In a few weeks, I’m slated to attend and present at the “‘November 9, 1989′—The Fall of the Berlin Wall, Twenty Years After” conference at the University of Cincinnati in Cincinnati, Ohio. [Edited: Since the conference link has expired, here is a suitable news piece on the conference.]
My paper addresses one of the conference themes of how artists, writers, directors, architects, musicians, and performers have captured the contradictions and conflicts of the post-Wall and post-Cold War period in realistic forms. The work I selected is a Japanese manga and anime series called Master Keaton. (The Wikipedia entry on the series is not the most extensive source of information, but it provides a good English-language introduction.) ‘Exploring Master Keaton‘s Germany: A Japanese Perspective on the End of the Cold War’ will look at how the Master Keaton manga and anime series present post-Cold War Germany as a struggle to redefine both personal and national identities, complete with echoes of Japan’s own struggle to redefine its national identity in the wake of World War II.
One of the more challenging (or aggravating, from the researcher’s perspective) aspects of scholarly writing about Japanese animation is that most of the existing research tends to be written by fans who find it difficult to write like academics or by academics who have very little understanding of the social or cultural nuances of anime fandom. It’s only in the past few years, possibly as late as 2005 or 2006, where fannish academics started to push anime and manga as genres worthy of serious study. Many academics tend to be far too caught up in justifying their focus on the medium instead of actually addressing their chosen topic. In an effort to prove that they’re not just writing about ‘porn or Pokémon’, they’ll clutter up their research with literary criticism jargon to make their conclusions sound more impressive (when they could have been phrased far more simply and effectively), or completely isolate the source text from Japanese culture and attempt to interpret it through a Western perspective to make it more accessible to Western readers. (At the risk of singling out one particular academic for criticism, Susan Napier’s writings about anime tend to exhibit both of these flaws to a greater or lesser degree.) But there are some well-written papers on the genre, including Matthew Penney’s 2005 article on the influences of military Germany on Japanese pop culture, so I hope that my own research will make a decent contribution that might be publishable at some point.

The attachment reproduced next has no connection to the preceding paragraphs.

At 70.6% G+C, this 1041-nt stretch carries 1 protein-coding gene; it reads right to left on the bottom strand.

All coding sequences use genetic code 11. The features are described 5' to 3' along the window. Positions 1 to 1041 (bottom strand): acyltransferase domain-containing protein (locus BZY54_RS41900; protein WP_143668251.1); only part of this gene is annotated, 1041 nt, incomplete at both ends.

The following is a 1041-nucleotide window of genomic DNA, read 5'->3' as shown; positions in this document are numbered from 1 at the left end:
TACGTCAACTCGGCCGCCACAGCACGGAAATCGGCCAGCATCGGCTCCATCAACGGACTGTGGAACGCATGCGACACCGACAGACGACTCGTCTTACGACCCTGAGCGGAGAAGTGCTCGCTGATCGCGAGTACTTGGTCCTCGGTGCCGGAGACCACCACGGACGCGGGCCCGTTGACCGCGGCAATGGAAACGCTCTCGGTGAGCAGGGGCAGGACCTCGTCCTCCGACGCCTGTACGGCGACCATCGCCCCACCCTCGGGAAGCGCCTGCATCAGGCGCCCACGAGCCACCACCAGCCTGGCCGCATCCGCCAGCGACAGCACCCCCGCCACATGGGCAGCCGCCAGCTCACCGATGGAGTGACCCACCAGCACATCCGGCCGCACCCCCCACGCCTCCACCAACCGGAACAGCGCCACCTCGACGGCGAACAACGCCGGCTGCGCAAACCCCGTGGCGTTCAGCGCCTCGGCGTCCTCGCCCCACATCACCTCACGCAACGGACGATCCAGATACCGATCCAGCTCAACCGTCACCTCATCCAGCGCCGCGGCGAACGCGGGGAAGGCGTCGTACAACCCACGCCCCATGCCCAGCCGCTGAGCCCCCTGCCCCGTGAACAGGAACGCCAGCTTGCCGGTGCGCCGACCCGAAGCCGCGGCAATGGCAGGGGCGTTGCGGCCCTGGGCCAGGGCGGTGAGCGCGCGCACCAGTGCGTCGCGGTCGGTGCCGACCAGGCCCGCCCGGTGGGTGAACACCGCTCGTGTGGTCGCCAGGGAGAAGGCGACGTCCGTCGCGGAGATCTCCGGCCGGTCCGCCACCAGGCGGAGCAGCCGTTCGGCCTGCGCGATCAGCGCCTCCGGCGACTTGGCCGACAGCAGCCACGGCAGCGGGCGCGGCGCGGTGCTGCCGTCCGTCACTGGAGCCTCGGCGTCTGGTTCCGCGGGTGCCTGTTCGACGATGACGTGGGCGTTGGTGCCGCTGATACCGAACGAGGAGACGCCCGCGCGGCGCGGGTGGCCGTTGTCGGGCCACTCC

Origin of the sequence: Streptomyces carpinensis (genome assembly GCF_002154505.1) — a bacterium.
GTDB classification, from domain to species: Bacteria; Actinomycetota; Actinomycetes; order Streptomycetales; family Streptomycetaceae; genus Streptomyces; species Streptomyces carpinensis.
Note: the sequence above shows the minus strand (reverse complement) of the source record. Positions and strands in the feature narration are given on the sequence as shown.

Regardless, it’s a little intimidating to contemplate. I’m trying to pull together a discipline I understand (general Cold War studies) with a series I thoroughly enjoy (Master Keaton), supplemented by research in areas where I’m much less grounded (postwar Japanese sociology), and presenting it to an audience that may not be at all familiar with the genre. A fun challenge, but a challenge nonetheless.